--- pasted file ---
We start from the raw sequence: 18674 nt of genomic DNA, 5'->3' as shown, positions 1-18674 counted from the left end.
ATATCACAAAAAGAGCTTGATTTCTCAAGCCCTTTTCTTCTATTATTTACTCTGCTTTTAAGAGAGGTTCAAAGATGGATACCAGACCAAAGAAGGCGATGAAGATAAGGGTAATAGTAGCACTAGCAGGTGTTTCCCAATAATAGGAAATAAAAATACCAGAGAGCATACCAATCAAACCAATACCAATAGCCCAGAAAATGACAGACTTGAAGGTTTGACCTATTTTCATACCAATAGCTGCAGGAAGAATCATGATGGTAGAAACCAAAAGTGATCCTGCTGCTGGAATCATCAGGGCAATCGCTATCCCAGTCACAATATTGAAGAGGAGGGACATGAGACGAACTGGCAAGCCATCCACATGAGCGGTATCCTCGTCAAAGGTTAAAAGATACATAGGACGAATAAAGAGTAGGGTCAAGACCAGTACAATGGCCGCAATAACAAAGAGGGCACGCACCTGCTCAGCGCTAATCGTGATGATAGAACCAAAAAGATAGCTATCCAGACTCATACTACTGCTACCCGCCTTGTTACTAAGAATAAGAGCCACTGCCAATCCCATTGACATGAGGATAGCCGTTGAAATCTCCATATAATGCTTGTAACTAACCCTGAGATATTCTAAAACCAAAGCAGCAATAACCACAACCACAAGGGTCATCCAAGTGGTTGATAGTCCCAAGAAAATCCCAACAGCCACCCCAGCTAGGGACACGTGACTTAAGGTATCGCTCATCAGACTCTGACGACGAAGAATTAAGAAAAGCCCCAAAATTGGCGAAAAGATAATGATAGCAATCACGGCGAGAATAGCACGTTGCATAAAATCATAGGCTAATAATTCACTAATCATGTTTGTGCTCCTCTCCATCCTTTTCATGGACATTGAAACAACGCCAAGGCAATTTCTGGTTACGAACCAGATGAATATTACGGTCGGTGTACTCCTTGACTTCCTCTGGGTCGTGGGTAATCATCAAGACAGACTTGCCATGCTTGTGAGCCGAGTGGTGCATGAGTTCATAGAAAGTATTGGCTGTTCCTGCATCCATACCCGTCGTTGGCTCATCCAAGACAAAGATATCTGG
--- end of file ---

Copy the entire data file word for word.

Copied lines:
We start from the raw sequence: 18674 nt of genomic DNA, 5'->3' as shown, positions 1-18674 counted from the left end.
ATATCACAAAAAGAGCTTGATTTCTCAAGCCCTTTTCTTCTATTATTTACTCTGCTTTTAAGAGAGGTTCAAAGATGGATACCAGACCAAAGAAGGCGATGAAGATAAGGGTAATAGTAGCACTAGCAGGTGTTTCCCAATAATAGGAAATAAAAATACCAGAGAGCATACCAATCAAACCAATACCAATAGCCCAGAAAATGACAGACTTGAAGGTTTGACCTATTTTCATACCAATAGCTGCAGGAAGAATCATGATGGTAGAAACCAAAAGTGATCCTGCTGCTGGAATCATCAGGGCAATCGCTATCCCAGTCACAATATTGAAGAGGAGGGACATGAGACGAACTGGCAAGCCATCCACATGAGCGGTATCCTCGTCAAAGGTTAAAAGATACATAGGACGAATAAAGAGTAGGGTCAAGACCAGTACAATGGCCGCAATAACAAAGAGGGCACGCACCTGCTCAGCGCTAATCGTGATGATAGAACCAAAAAGATAGCTATCCAGACTCATACTACTGCTACCCGCCTTGTTACTAAGAATAAGAGCCACTGCCAATCCCATTGACATGAGGATAGCCGTTGAAATCTCCATATAATGCTTGTAACTAACCCTGAGATATTCTAAAACCAAAGCAGCAATAACCACAACCACAAGGGTCATCCAAGTGGTTGATAGTCCCAAGAAAATCCCAACAGCCACCCCAGCTAGGGACACGTGACTTAAGGTATCGCTCATCAGACTCTGACGACGAAGAATTAAGAAAAGCCCCAAAATTGGCGAAAAGATAATGATAGCAATCACGGCGAGAATAGCACGTTGCATAAAATCATAGGCTAATAATTCACTAATCATGTTTGTGCTCCTCTCCATCCTTTTCATGGACATTGAAACAACGCCAAGGCAATTTCTGGTTACGAACCAGATGAATATTACGGTCGGTGTACTCCTTGACTTCCTCTGGGTCGTGGGTAATCATCAAGACAGACTTGCCATGCTTGTGAGCCGAGTGGTGCATGAGTTCATAGAAAGTATTGGCTGTTCCTGCATCCATACCCGTCGTTGGCTCATCCAAGACAAAGATATCTGG